The popular tourist attraction said 20 people worked for four months on the model, The Guardian reported. The hair on her head is human, although the eyes are acrylic.
Steve Swales, Madame Tussauds' principal sculptor, based the model on photographs he took for an earlier version in 2001. He described the experience as "extremely exciting" and "rather nerve-wracking."
"She was very relaxed and warm and I've tried to portray that, whilst maintaining a sense of majesty," Swales said. "Her expression is soft, as if she is just about to break into a smile."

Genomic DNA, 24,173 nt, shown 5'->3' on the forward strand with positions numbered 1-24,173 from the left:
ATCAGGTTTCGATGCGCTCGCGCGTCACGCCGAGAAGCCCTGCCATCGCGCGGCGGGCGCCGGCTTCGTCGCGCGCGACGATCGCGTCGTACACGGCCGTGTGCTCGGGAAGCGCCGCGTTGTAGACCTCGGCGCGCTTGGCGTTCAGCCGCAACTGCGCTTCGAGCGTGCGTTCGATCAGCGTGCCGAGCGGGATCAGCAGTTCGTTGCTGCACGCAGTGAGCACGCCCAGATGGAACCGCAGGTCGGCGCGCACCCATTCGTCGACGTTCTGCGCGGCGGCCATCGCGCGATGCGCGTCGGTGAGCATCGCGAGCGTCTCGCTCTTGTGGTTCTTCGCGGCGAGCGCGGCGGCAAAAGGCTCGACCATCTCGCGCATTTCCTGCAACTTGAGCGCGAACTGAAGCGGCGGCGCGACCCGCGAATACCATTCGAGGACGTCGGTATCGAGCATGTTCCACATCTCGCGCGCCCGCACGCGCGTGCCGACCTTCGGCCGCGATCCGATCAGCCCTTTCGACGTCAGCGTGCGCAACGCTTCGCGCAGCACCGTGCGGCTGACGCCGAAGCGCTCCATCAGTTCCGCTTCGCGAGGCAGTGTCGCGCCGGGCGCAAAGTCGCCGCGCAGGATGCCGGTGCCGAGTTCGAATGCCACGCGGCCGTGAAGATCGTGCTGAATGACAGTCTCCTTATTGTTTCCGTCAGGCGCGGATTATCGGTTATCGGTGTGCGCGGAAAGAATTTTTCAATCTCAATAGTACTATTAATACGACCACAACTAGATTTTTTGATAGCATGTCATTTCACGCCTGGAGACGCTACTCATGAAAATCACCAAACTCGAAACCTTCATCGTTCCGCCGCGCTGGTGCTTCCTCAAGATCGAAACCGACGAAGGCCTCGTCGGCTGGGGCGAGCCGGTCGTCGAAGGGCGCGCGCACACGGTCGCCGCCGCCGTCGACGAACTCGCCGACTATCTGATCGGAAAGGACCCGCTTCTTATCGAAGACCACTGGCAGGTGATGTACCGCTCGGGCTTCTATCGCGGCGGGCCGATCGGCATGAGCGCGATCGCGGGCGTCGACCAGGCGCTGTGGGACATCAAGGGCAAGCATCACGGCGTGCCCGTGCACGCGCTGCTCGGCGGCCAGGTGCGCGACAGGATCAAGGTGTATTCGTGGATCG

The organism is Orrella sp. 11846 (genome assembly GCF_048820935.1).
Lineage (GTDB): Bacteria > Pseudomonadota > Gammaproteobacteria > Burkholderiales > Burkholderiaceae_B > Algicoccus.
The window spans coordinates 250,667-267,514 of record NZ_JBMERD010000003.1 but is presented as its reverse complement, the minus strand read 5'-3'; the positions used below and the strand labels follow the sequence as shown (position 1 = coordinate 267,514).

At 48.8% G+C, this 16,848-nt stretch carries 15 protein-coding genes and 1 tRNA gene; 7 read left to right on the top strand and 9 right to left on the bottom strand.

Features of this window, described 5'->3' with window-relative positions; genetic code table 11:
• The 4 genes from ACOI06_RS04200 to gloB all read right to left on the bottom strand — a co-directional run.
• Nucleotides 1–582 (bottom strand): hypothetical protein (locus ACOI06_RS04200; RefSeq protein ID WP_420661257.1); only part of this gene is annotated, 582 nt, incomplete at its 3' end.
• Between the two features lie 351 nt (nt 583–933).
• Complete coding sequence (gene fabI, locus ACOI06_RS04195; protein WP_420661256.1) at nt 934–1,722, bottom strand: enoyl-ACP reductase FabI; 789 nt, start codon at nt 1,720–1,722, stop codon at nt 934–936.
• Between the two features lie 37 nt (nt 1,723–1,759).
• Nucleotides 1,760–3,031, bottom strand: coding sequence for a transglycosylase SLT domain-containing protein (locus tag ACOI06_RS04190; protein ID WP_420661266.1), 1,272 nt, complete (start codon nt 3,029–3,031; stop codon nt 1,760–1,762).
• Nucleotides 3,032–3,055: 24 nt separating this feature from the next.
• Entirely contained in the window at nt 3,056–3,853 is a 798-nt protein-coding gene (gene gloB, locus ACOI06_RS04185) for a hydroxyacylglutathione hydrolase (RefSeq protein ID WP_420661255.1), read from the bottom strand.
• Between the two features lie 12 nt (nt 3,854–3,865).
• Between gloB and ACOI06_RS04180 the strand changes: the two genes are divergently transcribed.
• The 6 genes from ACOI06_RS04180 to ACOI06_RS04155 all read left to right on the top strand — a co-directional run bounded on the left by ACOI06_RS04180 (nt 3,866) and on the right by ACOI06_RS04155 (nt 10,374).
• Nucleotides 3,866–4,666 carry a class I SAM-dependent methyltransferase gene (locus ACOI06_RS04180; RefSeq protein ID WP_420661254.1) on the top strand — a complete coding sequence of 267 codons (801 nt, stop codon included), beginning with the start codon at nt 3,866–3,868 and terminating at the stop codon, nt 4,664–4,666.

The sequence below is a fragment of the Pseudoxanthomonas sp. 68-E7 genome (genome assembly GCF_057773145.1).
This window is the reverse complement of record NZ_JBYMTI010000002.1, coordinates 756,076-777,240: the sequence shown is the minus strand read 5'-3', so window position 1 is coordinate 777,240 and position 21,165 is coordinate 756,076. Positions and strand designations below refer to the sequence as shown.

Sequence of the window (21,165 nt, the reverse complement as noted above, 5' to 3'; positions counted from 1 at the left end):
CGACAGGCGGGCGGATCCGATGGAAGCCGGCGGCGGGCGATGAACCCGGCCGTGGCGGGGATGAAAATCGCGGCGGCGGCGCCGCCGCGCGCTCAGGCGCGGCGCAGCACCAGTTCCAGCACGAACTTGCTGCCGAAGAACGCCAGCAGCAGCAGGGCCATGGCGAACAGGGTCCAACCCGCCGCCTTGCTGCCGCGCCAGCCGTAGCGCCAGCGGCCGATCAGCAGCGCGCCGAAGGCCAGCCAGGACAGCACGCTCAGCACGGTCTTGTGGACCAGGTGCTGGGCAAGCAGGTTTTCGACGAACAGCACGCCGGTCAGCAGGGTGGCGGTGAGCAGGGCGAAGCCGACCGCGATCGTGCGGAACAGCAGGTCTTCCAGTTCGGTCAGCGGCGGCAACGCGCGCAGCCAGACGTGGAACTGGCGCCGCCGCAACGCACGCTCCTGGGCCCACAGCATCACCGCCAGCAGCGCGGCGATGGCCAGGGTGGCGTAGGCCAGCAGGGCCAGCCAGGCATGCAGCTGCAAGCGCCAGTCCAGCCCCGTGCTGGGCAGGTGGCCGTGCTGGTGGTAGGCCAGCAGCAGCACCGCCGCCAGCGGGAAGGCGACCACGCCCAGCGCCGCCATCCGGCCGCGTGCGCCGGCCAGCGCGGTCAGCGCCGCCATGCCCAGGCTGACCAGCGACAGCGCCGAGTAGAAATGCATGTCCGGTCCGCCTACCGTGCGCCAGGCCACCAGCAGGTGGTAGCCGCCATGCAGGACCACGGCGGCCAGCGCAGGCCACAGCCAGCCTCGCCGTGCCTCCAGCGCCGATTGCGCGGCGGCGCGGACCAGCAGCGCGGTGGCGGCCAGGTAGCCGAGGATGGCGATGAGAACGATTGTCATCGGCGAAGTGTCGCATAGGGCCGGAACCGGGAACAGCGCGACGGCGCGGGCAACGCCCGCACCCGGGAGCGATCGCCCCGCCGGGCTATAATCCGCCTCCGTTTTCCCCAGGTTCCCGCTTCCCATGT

The wax queen is surrounded by other wax royals. Her husband, Prince Philip, the duke of Edinburgh, is at her side, along with figures of Prince William and his wife, the duchess of Cambridge, which were unveiled in April, and Prince Charles and the duchess of Cornwall.
Marie Tussaud, an art tutor to the French royal family, learned how to make wax images doing death masks of aristocrats executed in the French Revolution. She moved to England in the early 19th century where she showed images of heroes and, in the Chamber of Horrors, notorious criminals.
Madame Tussauds has been at its current location in London since 1884.